Book Image

ArcPy and ArcGIS - Second Edition

By : Silas Toms, Dara OBeirne
Book Image

ArcPy and ArcGIS - Second Edition

By: Silas Toms, Dara OBeirne

Overview of this book

ArcGIS allows for complex analyses of geographic information. The ArcPy module is used to script these ArcGIS analyses, providing a productive way to perform geo-analyses and automate map production. The second edition of the book focuses on new Python tools, such as the ArcGIS API for Python. Using Python, this book will guide you from basic Python scripting to advanced ArcPy script tools. This book starts off with setting up your Python environment for ArcGIS automation. Then you will learn how to output maps using ArcPy in MXD and update feature class in a geodatabase using arcpy and ArcGIS Online. Next, you will be introduced to ArcREST library followed by examples on querying, updating and manipulating ArcGIS Online feature services. Further, you will be enabling your scripts in the browser and directly interacting with ArcGIS Online using Jupyter notebook. Finally, you can learn ways to use of ArcPy to control ArcGIS Enterprise and explore topics on deployments, data quality assurances, data updates, version control, and editing safeguards. By the end of the book, you will be equipped with the knowledge required to create automated analysis with administration reducing the time-consuming nature of GIS.
Table of Contents (13 chapters)
Introduction to ArcGIS Online

Integrated Development Environments (IDEs)

The Python interpreter contains everything that is needed to execute a Python script or to test Python code by interacting with the Python interpreter. However, writing scripts requires a text editor. There are usually at least two included simple text editors on a Windows machine (Notepad and WordPad), and they would work in an emergency to edit a script or even write a whole script.

Unfortunately, they are very simple, and do not allow the user functionality that would make it easier to write multiple scripts or very long scripts. To bridge the gap, a series of programs, collectively known as Integrated Development Environments (IDEs), have been developed. IDEs exist for all programming languages, and include functions such as variable listing, code assist, and more, which makes them ideal for crafting programming scripts. We will review a few of them later to assess their usefulness for writing Python scripts. The following three discussed are all free and well-established within different Python communities.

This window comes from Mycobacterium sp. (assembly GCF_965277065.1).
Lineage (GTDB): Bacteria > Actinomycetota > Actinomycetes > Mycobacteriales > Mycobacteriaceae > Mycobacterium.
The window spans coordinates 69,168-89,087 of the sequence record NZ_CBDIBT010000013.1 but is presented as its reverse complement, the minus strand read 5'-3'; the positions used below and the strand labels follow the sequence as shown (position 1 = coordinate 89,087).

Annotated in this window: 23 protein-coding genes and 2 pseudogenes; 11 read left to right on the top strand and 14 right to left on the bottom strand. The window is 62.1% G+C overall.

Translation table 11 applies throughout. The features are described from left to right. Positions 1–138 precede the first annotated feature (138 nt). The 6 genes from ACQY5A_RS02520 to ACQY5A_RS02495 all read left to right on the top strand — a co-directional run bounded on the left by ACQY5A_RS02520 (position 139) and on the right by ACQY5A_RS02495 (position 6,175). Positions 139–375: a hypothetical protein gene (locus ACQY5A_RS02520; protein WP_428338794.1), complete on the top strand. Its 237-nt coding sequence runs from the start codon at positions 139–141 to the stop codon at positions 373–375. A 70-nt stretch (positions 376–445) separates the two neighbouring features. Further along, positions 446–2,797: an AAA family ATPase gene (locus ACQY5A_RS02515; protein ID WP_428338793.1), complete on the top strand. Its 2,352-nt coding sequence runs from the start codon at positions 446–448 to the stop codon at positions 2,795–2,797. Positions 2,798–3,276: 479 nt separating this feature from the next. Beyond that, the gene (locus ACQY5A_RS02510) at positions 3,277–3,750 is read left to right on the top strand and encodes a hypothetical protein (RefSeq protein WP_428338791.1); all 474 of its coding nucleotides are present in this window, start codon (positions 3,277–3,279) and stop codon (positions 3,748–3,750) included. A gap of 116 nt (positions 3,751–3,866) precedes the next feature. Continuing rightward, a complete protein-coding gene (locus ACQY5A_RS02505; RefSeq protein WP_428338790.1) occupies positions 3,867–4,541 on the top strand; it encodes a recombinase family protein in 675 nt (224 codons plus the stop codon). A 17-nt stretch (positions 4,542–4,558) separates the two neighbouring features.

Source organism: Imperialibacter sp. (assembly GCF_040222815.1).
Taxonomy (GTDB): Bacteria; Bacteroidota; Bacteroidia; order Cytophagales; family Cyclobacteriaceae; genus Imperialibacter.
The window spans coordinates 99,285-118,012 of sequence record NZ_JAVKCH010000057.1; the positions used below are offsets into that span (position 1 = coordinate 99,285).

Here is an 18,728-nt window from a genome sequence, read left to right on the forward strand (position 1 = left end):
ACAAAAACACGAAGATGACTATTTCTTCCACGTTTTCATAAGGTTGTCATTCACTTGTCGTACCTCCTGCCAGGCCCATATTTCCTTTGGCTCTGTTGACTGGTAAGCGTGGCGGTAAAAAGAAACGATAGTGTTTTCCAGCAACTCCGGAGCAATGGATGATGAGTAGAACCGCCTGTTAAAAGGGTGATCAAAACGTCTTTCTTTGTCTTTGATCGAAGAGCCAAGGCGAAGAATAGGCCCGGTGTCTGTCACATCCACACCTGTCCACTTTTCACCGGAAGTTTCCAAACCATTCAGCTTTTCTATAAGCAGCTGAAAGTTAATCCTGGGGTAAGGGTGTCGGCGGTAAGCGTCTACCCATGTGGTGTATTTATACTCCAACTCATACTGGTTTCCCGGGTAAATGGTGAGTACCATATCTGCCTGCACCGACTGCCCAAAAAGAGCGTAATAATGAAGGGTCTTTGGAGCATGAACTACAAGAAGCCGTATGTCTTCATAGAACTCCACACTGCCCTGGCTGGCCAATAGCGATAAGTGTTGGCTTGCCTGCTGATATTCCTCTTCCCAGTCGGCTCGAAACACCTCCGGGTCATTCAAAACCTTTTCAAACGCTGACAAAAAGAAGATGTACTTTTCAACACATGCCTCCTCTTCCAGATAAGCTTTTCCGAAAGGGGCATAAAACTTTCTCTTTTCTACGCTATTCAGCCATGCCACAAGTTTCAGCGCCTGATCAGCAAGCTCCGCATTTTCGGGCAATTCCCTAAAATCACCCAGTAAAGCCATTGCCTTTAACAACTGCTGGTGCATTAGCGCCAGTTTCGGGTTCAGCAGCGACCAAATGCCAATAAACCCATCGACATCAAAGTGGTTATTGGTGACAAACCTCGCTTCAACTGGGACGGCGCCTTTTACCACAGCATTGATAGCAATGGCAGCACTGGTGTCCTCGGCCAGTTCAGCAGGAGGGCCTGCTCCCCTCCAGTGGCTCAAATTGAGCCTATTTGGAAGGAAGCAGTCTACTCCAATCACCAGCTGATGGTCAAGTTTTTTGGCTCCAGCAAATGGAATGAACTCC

Python includes an IDE when it is installed. To start it in Windows 7, go to the Start menu, and find the ArcGIS folder within the Programs menu. Then find the Python folder; IDLE will be one of the choices within that folder. Select it to start IDLE.

IDLE contains an interactive interpreter (that is, the famous triple chevron), and the ability to run whole Python scripts. It is also written using Python's built-in GUI module called Tkinter, so it has the advantage of being written using the same language that it executes.

IDLE is a passable IDE, which is useful if no other programs can be installed on the machine. It is also very useful for rapid testing of code snippets. While it is not my IDE of choice, I find myself using IDLE almost daily.


PythonWin includes an Interactive Window where the user can directly interact with the Python interpreter. Scripts can also be opened within PythonWin, and it includes a set of tiling commands in the Windows menu, which allows the user to organize the display of all open scripts and the Interactive Window. It is very popular for users of ArcPy and ArcGIS, but it has been eclipsed in use by the full-fledged IDEs described as follows.

Atom, Notepad++, and Sublime Text

Some text editors have full-fledged code editing capabilities, making them ideal IDEs. While Sublime Text is commercial, it is a powerful program, which allows for easy code editing across multiple operating systems. Similarly, Notepad++ for Windows is a powerful text editor that works well for editing code. Atom, available at, is a product of the GitHub development team, and offers multiple powerful language options such as code completion and error highlighting.

All three of these advanced text editors recognize Python keywords and code structure, and will make it easy to indent code according to the rules of Python. I use them all, often interchangeably, and have no strong opinion about which one is better, though I prefer Atom and Sublime Text, as these can be used in multiple operating systems, while Notepad++ is only available for Windows. They are powerful IDEs, which are available for download from online sources.

IDE summary

There are many other IDEs, both commercial and free, available for coding in Python. In the end, each GIS analyst must choose the tool that makes them feel productive and comfortable. This may change as programming becomes a bigger part of their daily work flow. Be sure to test out a few different IDEs to find one that is easy to use and intuitive.